Deciphering the role of retinoic acid in hepatic patterning and induction in the mouse.

TitleDeciphering the role of retinoic acid in hepatic patterning and induction in the mouse.
Publication TypeJournal Article
Year of Publication2022
AuthorsGuertin, TM, Palaria, A, Mager, J, Sandell, LL, Trainor, PA, Tremblay, KD
JournalDev Biol
Date Published2022 Nov
KeywordsAnimals, Endoderm, Female, Liver, Mammals, Mice, Pregnancy, Prospective Studies, Tretinoin, Vitamin A

Retinoic acid (RA), a metabolite of vitamin A, is a small molecule and morphogen that is required for embryonic development. While normal RA signals are required for hepatic development in a variety of vertebrates, a role for RA during mammalian hepatic specification has yet to be defined. To examine the requirement for RA in murine liver induction, we performed whole embryo culture with the small molecule RA inhibitor, BMS493, to attenuate RA signaling immediately prior to hepatic induction and through liver bud formation. BMS493 treated embryos demonstrated a significant loss of hepatic specification that was confined to the prospective dorsal anterior liver bud. Examination of RA attenuated embryos demonstrates that while the liver bud displays normal expression of foregut endoderm markers and the hepato-pancreatobiliary domain marker, PROX1, the dorsal/anterior liver bud excludes the critical hepatic marker, HNF4α, indicating that RA signals are required for dorsal/anterior hepatic induction. These results were confirmed and extended by careful examination of Rdh10 embryos, which carry a genetic perturbation in RA synthesis. At E9.5 Rdh10 embryos display a similar yet more significant loss of the anterior/dorsal liver bud. Notably the anterior/dorsal liver bud loss correlates with the known dorsal-ventral gradient of the RA synthesis enzyme, Aldh1a2. In addition to altered hepatic specification, the mesoderm surrounding the liver bud is disorganized in RA abrogated embryos. Analysis of E10.5 Rdh10 embryos reveals small livers that appear to lack the dorsal/caudal lobes. Finally, addition of exogenous RA prior to hepatic induction results in a liver bud that has failed to thicken and is largely unspecified. Taken together our ex vivo and in vivo evidence demonstrate that the generation of normal RA gradients is required for hepatic patterning, specification, and growth.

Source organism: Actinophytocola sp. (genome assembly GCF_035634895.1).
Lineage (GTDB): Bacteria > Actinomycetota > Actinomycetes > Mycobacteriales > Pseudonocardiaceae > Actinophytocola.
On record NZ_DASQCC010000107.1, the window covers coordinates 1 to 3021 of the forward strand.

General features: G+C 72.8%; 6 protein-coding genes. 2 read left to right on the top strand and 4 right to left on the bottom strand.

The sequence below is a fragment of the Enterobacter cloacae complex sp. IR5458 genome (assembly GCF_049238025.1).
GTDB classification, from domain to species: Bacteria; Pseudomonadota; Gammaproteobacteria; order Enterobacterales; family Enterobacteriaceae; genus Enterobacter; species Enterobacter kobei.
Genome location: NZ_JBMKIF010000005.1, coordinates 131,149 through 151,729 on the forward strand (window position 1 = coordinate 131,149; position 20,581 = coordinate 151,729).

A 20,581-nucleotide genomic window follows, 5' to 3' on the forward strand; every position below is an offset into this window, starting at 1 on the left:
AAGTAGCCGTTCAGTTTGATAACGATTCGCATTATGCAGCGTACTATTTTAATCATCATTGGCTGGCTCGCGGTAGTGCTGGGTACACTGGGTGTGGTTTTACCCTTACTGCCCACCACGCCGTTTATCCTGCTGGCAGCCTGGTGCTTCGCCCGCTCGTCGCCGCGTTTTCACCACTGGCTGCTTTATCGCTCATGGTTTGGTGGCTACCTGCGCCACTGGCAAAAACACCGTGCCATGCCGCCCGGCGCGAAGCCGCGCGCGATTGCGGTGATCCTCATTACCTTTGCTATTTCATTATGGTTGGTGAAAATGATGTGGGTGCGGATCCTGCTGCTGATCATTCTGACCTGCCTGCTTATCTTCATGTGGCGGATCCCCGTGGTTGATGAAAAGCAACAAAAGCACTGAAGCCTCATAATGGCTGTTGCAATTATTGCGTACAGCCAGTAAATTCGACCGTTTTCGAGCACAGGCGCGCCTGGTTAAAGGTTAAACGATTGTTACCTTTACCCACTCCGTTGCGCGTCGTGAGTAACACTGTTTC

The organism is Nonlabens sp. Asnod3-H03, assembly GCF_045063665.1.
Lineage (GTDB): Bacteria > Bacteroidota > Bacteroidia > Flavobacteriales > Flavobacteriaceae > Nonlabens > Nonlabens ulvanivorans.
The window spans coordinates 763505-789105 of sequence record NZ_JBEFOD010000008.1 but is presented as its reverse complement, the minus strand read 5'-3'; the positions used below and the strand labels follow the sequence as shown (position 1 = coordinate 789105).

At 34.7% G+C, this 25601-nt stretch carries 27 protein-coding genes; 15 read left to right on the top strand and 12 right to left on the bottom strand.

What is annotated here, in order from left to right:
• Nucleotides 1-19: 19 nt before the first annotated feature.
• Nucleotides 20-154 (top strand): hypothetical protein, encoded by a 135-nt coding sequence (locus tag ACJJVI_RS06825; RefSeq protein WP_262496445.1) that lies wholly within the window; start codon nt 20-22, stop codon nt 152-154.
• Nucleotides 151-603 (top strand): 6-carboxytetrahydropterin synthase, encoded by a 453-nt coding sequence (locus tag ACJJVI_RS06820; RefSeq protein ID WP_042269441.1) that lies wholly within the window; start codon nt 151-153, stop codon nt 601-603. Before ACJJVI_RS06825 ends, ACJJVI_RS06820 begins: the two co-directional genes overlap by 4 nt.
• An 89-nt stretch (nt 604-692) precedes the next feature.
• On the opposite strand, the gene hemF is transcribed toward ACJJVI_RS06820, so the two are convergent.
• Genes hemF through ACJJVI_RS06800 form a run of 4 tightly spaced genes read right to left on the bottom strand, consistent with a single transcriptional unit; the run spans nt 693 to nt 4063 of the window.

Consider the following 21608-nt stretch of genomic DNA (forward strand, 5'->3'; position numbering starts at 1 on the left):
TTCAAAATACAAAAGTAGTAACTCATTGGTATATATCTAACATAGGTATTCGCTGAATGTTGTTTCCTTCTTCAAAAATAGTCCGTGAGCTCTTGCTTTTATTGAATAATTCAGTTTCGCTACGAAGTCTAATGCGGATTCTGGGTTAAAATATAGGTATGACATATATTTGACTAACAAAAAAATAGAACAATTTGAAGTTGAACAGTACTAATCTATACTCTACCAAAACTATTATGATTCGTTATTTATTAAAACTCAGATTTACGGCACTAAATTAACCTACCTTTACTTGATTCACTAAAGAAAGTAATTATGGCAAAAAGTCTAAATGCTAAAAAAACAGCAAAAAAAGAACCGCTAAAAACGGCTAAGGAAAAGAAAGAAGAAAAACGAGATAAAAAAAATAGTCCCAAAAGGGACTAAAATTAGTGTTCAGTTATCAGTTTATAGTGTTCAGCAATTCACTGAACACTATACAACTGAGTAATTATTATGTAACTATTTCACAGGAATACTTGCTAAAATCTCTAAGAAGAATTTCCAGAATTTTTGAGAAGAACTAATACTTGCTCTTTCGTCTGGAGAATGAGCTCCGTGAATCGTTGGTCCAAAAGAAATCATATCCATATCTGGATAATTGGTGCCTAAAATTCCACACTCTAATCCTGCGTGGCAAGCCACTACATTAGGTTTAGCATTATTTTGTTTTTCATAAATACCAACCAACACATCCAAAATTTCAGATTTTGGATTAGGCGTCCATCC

Alternate JournalDev Biol
PubMed ID36028102